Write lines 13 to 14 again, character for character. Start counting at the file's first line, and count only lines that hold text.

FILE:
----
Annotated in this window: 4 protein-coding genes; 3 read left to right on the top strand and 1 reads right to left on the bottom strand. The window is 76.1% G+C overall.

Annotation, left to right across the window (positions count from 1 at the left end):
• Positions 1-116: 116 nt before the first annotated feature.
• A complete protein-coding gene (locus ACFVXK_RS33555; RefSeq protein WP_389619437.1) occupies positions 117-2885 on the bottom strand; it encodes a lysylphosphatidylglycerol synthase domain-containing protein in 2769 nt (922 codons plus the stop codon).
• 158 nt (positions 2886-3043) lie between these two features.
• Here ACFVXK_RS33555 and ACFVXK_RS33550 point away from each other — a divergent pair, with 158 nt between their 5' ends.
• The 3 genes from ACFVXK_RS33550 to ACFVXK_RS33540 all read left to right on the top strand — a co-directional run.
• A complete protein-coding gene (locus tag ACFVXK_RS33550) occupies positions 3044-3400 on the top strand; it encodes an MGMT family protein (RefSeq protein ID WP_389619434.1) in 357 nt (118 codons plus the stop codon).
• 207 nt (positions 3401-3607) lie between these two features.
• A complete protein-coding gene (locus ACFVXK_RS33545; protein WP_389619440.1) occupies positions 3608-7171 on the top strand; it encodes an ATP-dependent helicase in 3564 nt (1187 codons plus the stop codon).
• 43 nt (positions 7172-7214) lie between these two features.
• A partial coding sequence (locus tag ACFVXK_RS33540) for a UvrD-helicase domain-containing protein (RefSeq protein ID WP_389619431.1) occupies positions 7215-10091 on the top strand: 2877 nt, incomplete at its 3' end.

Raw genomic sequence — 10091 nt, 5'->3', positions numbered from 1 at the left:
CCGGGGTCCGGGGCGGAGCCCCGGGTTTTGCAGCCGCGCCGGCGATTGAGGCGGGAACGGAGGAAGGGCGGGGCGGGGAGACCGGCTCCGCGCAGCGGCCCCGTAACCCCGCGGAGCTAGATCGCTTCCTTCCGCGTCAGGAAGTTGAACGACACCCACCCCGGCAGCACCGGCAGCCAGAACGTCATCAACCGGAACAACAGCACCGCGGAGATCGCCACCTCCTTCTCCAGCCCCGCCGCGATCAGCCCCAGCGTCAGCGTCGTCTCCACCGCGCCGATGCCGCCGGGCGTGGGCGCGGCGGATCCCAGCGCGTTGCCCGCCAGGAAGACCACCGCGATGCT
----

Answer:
Raw genomic sequence — 10091 nt, 5'->3', positions numbered from 1 at the left:
CCGGGGTCCGGGGCGGAGCCCCGGGTTTTGCAGCCGCGCCGGCGATTGAGGCGGGAACGGAGGAAGGGCGGGGCGGGGAGACCGGCTCCGCGCAGCGGCCCCGTAACCCCGCGGAGCTAGATCGCTTCCTTCCGCGTCAGGAAGTTGAACGACACCCACCCCGGCAGCACCGGCAGCCAGAACGTCATCAACCGGAACAACAGCACCGCGGAGATCGCCACCTCCTTCTCCAGCCCCGCCGCGATCAGCCCCAGCGTCAGCGTCGTCTCCACCGCGCCGATGCCGCCGGGCGTGGGCGCGGCGGATCCCAGCGCGTTGCCCGCCAGGAAGACCACCGCGATGCT